Design Concepts is now Delve

Tyler Toy, an industrial designer at what is now Delve, installs the original basket for a bike as he works in 2018 on redesigning a new basket.

A Madison company has changed its name to better suit its mission after years of deliberation.

Design Concepts, a product design and innovation consulting firm that helps companies design new or improve existing products, strategize, conceptualize and perform research, is now Delve. Company officials started talking about changing the name 10 years ago and hit serious discussions in 2017. The company on Monday formally unveiled the new name and logo designed to reflect more than just the design of new physical products.

The company was was able to acquire the Delve domain name from a marketing company that had used the name for years but abandoned its use after being purchased by another company.

“It will take a while for it to stick with us, but it’s the right move for us,” said Dave Franchino, the company’s president, who has been with the firm since 1996. “The thing we like about Delve is that it implies digging in and getting your hands dirty.”

Design Concepts is now Delve

The new name and logo for what had been Design Concepts of Madison.

What is now Delve was founded in 1967 by David Wendt, a UW-Stout graduate and engineer. In 2000, the firm moved out of its 9,000-square-foot facility near Stoughton and Pflaum roads and into a building in the American Center Business Park near Interstate 39-90-94 and Highway 151. In late 2017, the company pulled up stakes once again and moved into three floors of the new Lyric building just northeast of Breese Stevens Field along East Washington Avenue, now a hub of development.

Design Concepts is now Delve

Design Concepts moved into the rapidly redeveloping East Washington Avenue corridor in late 2017 after spending 17 years in the American Center Business Park on the city's Far East Side. Company president Dave Franchino said they changed the company's name to Delve to better reflect its breadth of work.

Delve’s 22,000-square-foot Madison headquarters is home to about 60 employees and includes laboratories and workshops along with sleek offices, conference rooms and collaboration spaces. The company also has 12 people in its San Francisco office, about eight people in its Boston office and a few more employees in Chicago and Minneapolis.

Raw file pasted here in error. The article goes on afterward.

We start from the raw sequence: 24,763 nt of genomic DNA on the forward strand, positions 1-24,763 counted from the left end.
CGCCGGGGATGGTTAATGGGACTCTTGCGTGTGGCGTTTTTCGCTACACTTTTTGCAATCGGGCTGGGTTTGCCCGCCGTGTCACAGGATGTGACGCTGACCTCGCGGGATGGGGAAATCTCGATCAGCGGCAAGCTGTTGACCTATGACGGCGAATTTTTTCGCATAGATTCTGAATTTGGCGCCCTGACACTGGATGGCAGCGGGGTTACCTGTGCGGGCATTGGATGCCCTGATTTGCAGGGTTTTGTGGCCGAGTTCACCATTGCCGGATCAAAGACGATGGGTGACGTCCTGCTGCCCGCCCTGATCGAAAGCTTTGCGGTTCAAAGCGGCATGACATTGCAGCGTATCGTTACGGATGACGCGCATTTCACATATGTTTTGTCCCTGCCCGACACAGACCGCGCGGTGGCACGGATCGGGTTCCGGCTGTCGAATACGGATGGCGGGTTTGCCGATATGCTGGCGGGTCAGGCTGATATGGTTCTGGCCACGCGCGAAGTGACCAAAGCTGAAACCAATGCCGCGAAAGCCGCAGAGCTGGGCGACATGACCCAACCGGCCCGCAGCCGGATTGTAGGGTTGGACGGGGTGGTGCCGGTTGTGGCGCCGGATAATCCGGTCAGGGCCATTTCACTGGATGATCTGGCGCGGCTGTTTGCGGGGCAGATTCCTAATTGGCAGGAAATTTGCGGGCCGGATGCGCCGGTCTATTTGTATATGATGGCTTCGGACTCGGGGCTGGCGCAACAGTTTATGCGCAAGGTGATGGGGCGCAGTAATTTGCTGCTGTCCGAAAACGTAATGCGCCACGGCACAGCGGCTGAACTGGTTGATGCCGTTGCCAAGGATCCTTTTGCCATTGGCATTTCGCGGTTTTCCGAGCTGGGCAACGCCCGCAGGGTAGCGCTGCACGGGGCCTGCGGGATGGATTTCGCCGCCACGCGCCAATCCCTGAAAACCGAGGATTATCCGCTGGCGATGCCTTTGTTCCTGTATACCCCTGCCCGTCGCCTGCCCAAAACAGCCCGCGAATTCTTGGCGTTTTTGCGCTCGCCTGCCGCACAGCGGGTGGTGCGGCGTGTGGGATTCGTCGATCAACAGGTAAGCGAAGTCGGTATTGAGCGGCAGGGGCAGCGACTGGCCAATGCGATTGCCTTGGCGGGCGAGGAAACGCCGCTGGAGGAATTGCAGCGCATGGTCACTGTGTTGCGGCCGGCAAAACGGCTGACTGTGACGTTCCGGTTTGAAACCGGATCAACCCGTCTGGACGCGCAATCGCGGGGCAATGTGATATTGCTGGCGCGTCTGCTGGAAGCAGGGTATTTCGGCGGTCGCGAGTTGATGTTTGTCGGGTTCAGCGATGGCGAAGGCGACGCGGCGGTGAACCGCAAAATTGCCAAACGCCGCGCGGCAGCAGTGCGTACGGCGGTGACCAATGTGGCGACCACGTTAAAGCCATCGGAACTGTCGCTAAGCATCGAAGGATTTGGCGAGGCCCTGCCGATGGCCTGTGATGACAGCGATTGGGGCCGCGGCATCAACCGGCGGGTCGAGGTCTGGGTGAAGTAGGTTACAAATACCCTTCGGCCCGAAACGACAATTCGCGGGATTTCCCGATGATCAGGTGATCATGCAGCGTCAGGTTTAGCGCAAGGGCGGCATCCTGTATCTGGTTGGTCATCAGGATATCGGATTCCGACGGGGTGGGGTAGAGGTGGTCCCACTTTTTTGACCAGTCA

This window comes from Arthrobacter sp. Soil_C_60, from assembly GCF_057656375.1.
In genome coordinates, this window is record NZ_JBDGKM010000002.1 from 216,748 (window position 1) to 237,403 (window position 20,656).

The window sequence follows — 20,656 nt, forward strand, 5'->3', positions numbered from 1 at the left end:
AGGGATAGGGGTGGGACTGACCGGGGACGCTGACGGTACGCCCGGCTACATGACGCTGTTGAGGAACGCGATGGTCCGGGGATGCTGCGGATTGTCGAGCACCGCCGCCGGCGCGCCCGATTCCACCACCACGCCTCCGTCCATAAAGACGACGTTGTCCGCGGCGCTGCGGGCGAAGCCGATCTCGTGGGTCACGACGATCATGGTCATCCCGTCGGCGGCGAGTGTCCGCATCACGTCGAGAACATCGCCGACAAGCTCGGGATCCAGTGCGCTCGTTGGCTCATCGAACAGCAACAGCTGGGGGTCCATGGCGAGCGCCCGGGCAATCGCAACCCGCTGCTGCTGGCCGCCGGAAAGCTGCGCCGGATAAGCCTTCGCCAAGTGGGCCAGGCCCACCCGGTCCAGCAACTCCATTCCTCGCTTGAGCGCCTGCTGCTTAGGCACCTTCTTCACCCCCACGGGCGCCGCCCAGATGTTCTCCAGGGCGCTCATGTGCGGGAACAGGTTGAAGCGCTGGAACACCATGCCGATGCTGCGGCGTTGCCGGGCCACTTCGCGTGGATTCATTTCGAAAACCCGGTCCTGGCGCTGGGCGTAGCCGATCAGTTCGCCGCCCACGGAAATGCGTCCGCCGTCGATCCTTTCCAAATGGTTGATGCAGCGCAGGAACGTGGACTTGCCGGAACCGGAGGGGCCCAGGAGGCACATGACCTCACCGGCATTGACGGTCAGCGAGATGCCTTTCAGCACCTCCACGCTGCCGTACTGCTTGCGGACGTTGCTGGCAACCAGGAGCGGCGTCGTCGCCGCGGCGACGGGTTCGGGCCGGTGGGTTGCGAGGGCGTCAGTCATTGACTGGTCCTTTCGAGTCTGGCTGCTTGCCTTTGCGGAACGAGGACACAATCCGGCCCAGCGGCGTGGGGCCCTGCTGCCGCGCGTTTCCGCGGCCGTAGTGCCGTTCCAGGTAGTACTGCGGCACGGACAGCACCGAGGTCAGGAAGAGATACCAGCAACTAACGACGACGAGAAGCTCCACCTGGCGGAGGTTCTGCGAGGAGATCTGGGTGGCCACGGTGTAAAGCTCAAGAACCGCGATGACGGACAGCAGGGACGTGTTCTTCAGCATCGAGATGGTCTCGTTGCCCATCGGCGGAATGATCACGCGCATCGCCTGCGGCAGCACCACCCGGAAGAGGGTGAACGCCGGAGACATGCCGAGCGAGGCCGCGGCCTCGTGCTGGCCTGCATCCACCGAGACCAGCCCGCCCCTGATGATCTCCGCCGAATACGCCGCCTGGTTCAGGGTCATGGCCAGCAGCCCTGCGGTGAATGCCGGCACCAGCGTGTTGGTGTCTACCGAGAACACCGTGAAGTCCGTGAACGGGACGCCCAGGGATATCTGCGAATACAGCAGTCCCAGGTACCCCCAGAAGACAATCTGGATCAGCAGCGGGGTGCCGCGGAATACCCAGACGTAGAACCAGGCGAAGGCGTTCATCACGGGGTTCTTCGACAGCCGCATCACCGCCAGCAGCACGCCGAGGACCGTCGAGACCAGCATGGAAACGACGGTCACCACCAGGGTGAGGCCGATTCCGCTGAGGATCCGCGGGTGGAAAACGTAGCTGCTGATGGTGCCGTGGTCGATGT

Over the years, the company and its team of engineers, designers and strategists have amassed scores of patents and completed over 3,000 projects for more than 400 clients in healthcare, commercial and consumer industries.

Design Concepts is now Delve

Collaboration space is critical for the engineers, designers and researchers at Delve, formerly Design Concepts in Madison. 

Among the projects the company is working on include developing strategies for a pharmaceutical company to help patients stay on track with their medication regimes and helping startup companies with the development of medical devices. Past projects have included designing: a way to install a heart valve without open heart surgery; low-cost wheels for motorcycles; prototypes for better football helmets; a faucet that helps save water; and a satellite terminal and solar array for an internet company trying to serve rural areas in developing nations.

Design Concepts is now Delve

Todd Brunner, a senior mechanical engineer, is seen here in 2018 in the prototype shop at what was then Design Concepts. The Madison company has changed its name to Delve.

Franchino stressed that the name change was not due to an acquisition or merger and that the company is still owned and operated by the same group of shareholders. The company worked with Madison-based Brandgarten, a brand strategy company on Williamson Street, to develop the name. The process included hundreds of possibilities that were eventually reduced to about 15 before Delve was ultimately selected. Firebelly Design in Chicago was used to help create a new company logo.

“It’s really important that the logo and name really convey a sense of creativity,” Franchino said. “We needed the name to be a manifestation of our creativity and the way that is presented is really important to us. As the firm has become more national in nature the need was there for us to take the brand more upscale.”

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